Emporer moth pupa issues?

  • Creator
    Topic
  • #60785

    SushiKando
    Participant

    So i got some british emporor moths around 27 days ago (this is my first time looking after them so i bought them, i did not rear the caterpillars or see them turn into a cocoon), they are a species that overwinters so i expect them to take a little longer to emerge. They were originally in cocoons but i have a little section cut so that i can do checks to see if they are alive and such. They are in a netted cage so nothing can get in but i started noticing some issues with on of mine. The back of this pupa started to look kind of wrinkled in one spot and there was some lighter discolouration near that (near the top of the head, the pupae are usually very dark). I checked on it this morning and it looked like that discolouration had spread. I did a check and slightly bended the abdomen to see if it would return back in place and it did but just not to the extent it normally would. It also feels a lot softer than before. Im sure this one is dead but i keeping it in a secluded area from the other 3 just in case. It has not gone completely dark like it would if it was definetely dead by the looks of things

    I read on another site about moths that depending on the habitat, some can dry out and die and that a solution to this is to mist the area they are in. These guys are usually in heathlands which can be both dry or wet so i guessed that it would be good to try just in case they were getting too dry. Im not completely sure if this is what the cause of my problems are because the room they are in is not warm but not cold either. Im guessing that I may have overdone the misting somehow and that the pupa that is discoloured may have fungus growth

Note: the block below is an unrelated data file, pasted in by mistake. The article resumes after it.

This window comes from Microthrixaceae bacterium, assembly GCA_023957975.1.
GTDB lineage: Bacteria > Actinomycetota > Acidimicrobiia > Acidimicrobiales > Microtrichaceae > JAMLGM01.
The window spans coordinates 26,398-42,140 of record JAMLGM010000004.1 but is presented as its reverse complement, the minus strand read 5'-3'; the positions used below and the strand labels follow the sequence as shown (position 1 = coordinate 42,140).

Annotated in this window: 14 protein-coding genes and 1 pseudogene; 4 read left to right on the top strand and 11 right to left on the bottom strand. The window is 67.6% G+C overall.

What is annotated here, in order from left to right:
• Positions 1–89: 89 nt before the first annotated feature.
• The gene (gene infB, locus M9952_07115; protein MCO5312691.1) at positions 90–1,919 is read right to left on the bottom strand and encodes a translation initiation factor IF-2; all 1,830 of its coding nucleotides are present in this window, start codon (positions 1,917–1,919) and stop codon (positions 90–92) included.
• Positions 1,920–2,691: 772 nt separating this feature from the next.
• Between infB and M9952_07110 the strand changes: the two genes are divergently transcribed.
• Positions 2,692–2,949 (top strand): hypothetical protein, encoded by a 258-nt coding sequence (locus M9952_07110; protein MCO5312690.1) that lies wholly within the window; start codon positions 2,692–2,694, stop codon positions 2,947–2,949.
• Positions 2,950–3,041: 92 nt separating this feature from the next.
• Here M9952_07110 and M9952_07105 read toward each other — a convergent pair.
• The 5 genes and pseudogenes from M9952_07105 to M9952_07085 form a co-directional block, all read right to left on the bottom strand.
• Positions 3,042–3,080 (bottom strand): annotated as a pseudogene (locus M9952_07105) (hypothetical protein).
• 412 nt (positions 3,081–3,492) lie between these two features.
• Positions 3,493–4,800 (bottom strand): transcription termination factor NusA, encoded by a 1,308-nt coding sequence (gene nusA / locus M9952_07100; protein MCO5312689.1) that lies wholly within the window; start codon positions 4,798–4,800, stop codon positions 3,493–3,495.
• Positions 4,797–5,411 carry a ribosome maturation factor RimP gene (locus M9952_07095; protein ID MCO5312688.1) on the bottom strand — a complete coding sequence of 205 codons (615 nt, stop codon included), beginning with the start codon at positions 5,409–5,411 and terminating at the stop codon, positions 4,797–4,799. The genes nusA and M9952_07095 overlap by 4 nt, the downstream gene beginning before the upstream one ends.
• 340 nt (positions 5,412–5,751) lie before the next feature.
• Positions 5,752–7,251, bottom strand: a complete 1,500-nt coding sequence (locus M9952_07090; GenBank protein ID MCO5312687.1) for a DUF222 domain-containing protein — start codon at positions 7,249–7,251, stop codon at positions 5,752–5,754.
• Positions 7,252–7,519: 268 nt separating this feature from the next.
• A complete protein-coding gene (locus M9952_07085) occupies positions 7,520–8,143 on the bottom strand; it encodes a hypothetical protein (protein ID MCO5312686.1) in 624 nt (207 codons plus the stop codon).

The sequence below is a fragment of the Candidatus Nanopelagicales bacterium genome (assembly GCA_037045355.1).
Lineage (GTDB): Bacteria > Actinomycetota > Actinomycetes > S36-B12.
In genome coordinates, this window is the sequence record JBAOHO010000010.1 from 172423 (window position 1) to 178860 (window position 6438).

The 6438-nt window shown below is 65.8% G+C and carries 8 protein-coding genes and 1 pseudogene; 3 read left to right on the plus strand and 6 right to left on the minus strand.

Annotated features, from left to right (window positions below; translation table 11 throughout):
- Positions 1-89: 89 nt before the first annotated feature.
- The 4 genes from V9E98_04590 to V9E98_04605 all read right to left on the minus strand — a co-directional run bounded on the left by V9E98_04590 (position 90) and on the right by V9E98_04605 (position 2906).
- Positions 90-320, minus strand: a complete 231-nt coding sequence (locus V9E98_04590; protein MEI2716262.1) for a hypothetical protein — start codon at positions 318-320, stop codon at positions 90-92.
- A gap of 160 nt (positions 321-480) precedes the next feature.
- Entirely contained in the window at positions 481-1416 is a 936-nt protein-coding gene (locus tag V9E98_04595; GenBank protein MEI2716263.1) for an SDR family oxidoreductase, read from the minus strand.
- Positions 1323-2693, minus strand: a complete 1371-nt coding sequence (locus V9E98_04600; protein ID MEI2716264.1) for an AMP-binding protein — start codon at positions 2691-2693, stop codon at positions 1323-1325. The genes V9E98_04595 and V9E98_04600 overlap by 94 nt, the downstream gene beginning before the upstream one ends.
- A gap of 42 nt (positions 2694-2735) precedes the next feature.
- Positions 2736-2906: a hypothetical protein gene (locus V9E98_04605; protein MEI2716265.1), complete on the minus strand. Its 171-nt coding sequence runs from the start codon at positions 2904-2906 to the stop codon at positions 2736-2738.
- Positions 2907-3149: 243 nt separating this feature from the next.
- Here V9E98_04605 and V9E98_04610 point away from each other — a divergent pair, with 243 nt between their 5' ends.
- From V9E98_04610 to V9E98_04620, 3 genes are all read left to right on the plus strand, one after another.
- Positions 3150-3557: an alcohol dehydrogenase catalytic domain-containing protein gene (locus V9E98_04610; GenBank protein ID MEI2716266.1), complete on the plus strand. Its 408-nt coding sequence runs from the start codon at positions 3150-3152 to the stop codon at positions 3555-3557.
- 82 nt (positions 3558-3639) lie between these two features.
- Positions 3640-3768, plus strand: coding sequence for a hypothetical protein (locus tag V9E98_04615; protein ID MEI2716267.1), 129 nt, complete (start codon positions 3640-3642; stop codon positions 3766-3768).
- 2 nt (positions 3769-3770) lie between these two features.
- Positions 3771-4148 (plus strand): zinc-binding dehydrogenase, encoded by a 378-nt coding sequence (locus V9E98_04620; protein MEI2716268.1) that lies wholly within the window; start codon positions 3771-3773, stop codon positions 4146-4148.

What im looking to get answered is if my theory would be correct that that is the cause of discolouration and if i should even be misting this species of moth pupa anyways. I couldn’t find any info in other places, and the info i did find often directly contradicted the info from another site so this is my last resort
    Thank you to anyone who helps

Viewing 2 replies - 1 through 2 (of 2 total)
  • Author
    Replies
  • #60830

    SushiKando
    Participant

    Big suprise! The one i assumed to be dead just emerged ^^ that along with a male so hopefully we can get some eggs

    #60786

    Antherina
    Participant

    I am assuming this is in the northern hemisphere? If the pupae are still flexible they haven’t dried out. Too much moisture can be as detrimental as too little. In Scotland I kept my cocoons as near to outside temperatures as possible to avoid them emerging too soon. Garden sheds, where there is more humidity than inside the house, would mean there would be no need for misting. If you mist, ensure the cocoons are allowed to dry out naturally before doing it again. In the wild the cocoons would be attached to their food plant with plenty of air circulating round the them. You can hang them up so when the moth emerges they can hang free to expand their wings. If they are placed on, say, paper towel, ensure there are twigs or netting sides for the moth to climb. Living pupae often wriggle, but its abdomen returning to its original position is a hopeful sign. Google WWB.co.uk for more information. Good luck.

Viewing 2 replies - 1 through 2 (of 2 total)

You must be logged in to reply to this topic.